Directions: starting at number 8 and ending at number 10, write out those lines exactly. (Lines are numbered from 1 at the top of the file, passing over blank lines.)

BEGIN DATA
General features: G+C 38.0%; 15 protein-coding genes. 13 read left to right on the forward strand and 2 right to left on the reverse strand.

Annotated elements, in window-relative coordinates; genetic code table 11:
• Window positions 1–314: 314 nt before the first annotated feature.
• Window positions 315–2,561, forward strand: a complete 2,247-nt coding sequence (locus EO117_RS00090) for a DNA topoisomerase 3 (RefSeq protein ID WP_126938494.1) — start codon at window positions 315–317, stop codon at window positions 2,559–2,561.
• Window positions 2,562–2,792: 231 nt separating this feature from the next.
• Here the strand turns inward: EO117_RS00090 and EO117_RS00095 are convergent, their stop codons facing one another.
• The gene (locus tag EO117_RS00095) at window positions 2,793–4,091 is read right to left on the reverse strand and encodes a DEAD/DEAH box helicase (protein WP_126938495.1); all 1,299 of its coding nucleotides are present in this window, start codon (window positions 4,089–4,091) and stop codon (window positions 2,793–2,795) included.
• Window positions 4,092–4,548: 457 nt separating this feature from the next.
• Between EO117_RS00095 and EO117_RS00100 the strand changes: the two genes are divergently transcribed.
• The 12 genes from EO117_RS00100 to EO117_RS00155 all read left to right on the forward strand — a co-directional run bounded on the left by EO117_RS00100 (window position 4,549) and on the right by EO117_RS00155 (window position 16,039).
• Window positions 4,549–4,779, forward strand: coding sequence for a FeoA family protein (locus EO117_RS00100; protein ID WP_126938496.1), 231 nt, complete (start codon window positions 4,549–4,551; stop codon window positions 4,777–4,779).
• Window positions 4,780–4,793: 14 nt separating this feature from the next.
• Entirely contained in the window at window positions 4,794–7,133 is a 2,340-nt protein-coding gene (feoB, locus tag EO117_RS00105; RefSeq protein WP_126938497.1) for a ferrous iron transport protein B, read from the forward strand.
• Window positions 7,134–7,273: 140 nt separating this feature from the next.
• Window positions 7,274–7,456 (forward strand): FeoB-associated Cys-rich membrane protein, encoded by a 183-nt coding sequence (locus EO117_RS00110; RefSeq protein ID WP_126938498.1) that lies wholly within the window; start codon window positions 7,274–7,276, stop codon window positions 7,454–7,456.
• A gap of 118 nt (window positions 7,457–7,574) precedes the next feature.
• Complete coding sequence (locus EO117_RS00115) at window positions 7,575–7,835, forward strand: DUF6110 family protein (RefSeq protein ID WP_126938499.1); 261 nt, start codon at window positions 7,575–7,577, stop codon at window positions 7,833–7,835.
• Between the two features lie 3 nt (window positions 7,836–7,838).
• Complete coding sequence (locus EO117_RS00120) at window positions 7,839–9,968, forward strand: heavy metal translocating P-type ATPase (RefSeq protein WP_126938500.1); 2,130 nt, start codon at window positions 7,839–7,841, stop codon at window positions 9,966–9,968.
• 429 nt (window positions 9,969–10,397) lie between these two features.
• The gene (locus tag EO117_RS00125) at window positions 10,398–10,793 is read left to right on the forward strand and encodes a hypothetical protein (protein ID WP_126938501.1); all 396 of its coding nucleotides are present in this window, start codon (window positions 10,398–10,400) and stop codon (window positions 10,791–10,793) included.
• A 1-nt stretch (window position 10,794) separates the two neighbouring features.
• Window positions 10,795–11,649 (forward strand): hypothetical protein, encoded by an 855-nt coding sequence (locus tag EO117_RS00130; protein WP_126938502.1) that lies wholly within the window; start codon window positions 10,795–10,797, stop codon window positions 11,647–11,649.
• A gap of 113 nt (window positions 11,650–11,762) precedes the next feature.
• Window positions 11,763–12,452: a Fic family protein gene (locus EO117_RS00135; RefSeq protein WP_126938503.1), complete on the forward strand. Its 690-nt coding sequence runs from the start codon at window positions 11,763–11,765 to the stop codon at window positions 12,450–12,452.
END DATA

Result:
• Window positions 4,092–4,548: 457 nt separating this feature from the next.
• Between EO117_RS00095 and EO117_RS00100 the strand changes: the two genes are divergently transcribed.
• The 12 genes from EO117_RS00100 to EO117_RS00155 all read left to right on the forward strand — a co-directional run bounded on the left by EO117_RS00100 (window position 4,549) and on the right by EO117_RS00155 (window position 16,039).